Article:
All your marketing creativity has to be harnessed for one thing—revenue. In saturated markets, that’s not easy. You have to build a relationship with the market with practices like practitioner marketing. It takes a lot of effort, and it can be hard to connect that effort to success because measuring the impact of your practitioner content marketing campaigns is complicated, and sometimes not easily tied to typical metrics.
Because reconciling something as subjective as a company’s relationship and rapport with the market is very difficult, as marketers we tend to stick to metrics because of their familiarity, not their relevance to our question.
CPR, Unique Visits, and Market Qualified Leads give us numbers that are easy to report to others. However, these metrics are not enough—and a 100% commitment to them does not give the whole picture to our company, nor does it support healthy and active marketing efforts. The goal of practitioner content marketing is to extend and deepen customer lifetime value by creating a unique relationship. Visits don’t measure relationships.
What should you measure?
The two best metrics for practitioner marketing are share of voice and engagement. Unlike definitions of share of voice in public relations and advertising, practitioner share of voice is a measurement of the percentage of content that originates from references, or refers visitors to your product/content in any given relevant industry topic. It’s literally how much of a say you have in a specific conversation within your industry and among your customers.
Engagement is a measure of how attractive your practitioner-generated content is—how many people interact or share your content without a prompt.
In other words, they found it, and it spoke to them.
Key Performance Indicators (KPIs), such as net promoter score, and brand awareness are other potential metrics that could be right for your company. But they are for the brand only, not your success in individual topic areas.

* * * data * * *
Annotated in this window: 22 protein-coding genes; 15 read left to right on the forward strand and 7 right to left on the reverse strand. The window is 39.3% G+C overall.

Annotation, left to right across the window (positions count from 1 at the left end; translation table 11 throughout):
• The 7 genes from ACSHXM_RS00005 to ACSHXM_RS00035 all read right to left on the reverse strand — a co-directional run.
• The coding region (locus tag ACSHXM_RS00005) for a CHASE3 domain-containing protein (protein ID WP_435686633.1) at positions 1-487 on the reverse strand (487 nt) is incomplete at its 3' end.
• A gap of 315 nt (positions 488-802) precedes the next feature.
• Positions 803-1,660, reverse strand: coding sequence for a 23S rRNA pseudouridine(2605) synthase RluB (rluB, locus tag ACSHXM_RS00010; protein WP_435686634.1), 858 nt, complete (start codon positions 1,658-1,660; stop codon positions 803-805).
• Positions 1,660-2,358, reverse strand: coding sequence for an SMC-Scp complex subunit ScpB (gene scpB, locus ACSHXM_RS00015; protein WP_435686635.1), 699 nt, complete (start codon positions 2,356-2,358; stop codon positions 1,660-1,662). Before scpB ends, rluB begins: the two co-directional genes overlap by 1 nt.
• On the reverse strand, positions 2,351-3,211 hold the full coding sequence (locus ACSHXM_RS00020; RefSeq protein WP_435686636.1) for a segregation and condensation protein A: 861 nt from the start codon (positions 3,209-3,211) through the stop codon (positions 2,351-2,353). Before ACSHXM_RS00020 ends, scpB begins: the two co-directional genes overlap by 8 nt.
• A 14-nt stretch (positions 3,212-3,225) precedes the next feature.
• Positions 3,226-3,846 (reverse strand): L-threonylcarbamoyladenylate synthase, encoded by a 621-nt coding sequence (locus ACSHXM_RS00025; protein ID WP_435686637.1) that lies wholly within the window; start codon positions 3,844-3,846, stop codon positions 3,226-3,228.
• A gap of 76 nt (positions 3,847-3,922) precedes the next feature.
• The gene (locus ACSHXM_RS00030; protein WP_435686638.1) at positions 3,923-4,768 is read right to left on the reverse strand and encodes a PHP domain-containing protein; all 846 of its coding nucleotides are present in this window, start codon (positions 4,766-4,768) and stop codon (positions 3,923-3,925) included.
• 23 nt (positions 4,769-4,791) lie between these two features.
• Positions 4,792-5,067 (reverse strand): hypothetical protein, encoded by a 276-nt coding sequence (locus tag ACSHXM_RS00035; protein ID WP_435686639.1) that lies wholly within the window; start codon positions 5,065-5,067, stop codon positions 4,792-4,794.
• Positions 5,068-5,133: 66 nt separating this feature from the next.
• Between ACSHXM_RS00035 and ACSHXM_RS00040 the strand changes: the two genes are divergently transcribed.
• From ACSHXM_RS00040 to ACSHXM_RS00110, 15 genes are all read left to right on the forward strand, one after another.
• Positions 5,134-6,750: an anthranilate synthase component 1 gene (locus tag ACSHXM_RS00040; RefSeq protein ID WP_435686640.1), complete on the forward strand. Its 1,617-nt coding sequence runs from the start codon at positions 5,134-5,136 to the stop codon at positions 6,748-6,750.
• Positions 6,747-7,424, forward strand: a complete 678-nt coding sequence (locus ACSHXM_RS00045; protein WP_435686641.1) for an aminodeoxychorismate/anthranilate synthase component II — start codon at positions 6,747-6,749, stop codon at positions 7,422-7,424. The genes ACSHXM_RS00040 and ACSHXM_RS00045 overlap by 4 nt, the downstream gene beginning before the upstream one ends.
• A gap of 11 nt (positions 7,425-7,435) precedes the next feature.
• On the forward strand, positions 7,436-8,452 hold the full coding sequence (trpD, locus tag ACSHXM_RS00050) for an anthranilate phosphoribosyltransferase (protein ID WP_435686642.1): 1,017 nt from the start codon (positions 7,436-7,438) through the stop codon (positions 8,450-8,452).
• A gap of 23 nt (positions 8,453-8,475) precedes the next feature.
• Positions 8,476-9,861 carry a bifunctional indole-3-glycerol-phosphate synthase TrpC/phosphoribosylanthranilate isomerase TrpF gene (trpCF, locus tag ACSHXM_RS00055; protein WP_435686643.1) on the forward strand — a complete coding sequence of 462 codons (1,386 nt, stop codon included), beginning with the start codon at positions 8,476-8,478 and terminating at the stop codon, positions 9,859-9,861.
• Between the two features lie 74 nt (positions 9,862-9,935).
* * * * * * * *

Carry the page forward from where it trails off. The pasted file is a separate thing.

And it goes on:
The definition of Share of Voice (SOV) has fundamentally changed, whether you are calculating marketing or advertising share of voice, because of the way digital content and digital advertising is evolving. This means the definition is also dynamic—You have to constantly evaluate share of voice based on the “conversation” and the time frame in a shifting environment.
How is share of voice measured?
The measurement definition is not complex. How you calculate it is. Think of share of voice as a stock portfolio. You want to know what portion of each stock you own, and each stock represents topic areas you want to dominate. For example, let’s take a DevOps vendor who sells release automation to developers. Their portfolio would likely consist of four DevOps terms: DevOps, release automation, software delivery, and software delivery chain. In that term set, you hope to have some portion of each of these conversations. However, the term “DevOps” is very broad, so you will target a smaller portion, due to size and priority. Release automation is one term you particularly care about because it is exactly what you do, and most of the other vendors in this conversation will be competitors.
Your goal is to increase your position in all the target terms. You’ll know you have done well according to the delta from one period to the next—usually monthly.
To calculate this, you need to isolate every instance when and where the term comes up in social media and content. And when it comes, if you participated, or were mentioned (good or bad), then you get a share. The number of shares you have—divided by the total number of instances of the conversation—is your share of voice.
The problem is that it’s not possible to get EVERY instance of the conversation—mostly because the venues where they appear do not allow you to do so, and the number moves. Fortunately, the law of big numbers helps greatly. A reasonable sample size is very accurate, as long as the sample size is diverse enough.
The most important takeaway from the definition of Share of Voice is that it measures the impact of practitioner content marketing over time. Using leads or unique visits alone can give misleading information about the effectiveness of these campaigns, because they are only a function of engagement. Making decisions without a good estimate of SOV can lead to false conclusions, abandoned or bad campaigns, and ultimately, a failure to break through the noise.